The city of Berkeley could become the first in the nation to officially phase gas out of new buildings as cities across California seek opportunities to curb air and climate pollution caused by burning fossil fuels in homes and buildings.
This week’s vote at a Berkeley City Council meeting is the first of two on the ordinance that would increase the number of homes and workplaces powered by clean energy sources. The second vote will come later in the Summer.
Dozens of local governments across California — including Los Angeles, Carlsbad, Los Angeles County, Santa Monica, San Luis Obispo, San Jose and San Francisco — have passed or are considering options to accelerate zero-emission buildings.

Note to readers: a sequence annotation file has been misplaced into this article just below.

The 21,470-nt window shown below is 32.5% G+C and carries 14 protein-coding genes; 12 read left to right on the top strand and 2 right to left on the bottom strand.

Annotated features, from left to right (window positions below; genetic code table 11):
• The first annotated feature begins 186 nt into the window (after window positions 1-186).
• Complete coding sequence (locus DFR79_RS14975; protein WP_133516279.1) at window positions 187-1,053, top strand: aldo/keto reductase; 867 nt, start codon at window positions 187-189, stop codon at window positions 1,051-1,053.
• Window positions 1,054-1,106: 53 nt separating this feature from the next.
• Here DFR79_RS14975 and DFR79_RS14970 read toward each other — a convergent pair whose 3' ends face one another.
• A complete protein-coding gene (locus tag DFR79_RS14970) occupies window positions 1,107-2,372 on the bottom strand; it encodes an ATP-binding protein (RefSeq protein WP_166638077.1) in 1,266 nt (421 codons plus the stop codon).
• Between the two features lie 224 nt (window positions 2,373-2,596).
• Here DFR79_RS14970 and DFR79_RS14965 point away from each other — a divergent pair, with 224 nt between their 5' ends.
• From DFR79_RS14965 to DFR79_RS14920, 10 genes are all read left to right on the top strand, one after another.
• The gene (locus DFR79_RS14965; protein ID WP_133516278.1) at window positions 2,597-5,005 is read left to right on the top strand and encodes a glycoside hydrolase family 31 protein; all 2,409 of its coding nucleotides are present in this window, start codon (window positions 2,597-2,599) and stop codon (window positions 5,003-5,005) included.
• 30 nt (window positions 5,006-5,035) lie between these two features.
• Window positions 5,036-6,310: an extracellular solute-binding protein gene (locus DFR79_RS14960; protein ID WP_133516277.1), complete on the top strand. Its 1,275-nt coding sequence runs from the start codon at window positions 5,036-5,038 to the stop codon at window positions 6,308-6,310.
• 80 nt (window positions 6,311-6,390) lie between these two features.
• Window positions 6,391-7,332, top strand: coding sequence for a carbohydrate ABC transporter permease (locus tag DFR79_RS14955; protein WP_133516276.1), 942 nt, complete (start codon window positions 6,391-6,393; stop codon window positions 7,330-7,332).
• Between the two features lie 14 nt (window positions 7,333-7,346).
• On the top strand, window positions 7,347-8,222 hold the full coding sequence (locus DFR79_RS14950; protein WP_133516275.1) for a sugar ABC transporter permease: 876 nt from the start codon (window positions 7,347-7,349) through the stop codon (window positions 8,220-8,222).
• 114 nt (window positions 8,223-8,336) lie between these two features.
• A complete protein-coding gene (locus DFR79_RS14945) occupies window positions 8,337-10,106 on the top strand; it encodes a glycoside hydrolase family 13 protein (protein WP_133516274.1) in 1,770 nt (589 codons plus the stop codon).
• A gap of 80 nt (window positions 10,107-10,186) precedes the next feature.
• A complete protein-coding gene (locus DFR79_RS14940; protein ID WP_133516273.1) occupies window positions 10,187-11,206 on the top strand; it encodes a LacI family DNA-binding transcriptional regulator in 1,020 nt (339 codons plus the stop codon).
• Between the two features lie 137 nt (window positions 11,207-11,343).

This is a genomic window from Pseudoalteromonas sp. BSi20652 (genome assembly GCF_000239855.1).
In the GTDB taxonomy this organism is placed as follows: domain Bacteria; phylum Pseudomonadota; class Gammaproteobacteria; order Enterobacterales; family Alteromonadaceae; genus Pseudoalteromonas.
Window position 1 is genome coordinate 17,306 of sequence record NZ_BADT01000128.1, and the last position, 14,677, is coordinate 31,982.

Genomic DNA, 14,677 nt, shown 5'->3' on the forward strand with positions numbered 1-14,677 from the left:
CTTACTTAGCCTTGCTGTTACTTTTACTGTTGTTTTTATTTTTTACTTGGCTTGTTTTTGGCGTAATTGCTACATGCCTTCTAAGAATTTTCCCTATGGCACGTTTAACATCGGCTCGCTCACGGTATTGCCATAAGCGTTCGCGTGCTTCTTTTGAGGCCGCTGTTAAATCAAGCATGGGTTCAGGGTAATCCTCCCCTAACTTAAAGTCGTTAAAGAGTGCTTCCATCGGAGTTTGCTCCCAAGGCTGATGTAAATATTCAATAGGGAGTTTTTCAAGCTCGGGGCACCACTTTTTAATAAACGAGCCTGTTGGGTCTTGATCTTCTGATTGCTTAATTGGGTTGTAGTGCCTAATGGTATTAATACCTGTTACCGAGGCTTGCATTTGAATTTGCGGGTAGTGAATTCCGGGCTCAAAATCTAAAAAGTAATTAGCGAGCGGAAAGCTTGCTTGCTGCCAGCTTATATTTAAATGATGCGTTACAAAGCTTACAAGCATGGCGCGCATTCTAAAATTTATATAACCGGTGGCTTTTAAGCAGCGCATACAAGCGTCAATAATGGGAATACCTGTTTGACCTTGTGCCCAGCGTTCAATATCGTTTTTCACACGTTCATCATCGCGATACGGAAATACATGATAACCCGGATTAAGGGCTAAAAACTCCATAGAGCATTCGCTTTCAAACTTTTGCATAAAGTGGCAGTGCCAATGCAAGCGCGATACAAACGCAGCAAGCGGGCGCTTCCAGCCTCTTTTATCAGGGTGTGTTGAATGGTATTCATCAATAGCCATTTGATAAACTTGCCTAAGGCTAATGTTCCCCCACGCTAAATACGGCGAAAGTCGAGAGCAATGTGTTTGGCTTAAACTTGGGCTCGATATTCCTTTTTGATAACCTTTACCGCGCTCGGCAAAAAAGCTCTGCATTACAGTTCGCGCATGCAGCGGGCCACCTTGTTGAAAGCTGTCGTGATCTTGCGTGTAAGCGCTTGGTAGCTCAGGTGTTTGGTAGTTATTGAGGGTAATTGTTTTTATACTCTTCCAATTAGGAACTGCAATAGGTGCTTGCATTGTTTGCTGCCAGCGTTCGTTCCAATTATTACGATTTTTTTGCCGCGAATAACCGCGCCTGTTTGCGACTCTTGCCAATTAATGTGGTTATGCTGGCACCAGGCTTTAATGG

A study by Energy+Environmental Economics shows that transitioning to clean electricity-powered appliances in new construction will allow developers to build more quickly and affordably, while saving homeowners considerable cash. Homes and buildings are responsible for 25% of California’s climate pollution and appliances have been linked to respiratory problems, including asthma in children.
“The price point of these zero-emission homes is actually less than a conventional home. So, it’s really about making a smarter decision,” said C.R. Herro, vice president of innovation for Meritage Homes.
The Berkeley City Council Hearing on Zero-Emission Buildings will be held Tuesday, July 16 at 6pm.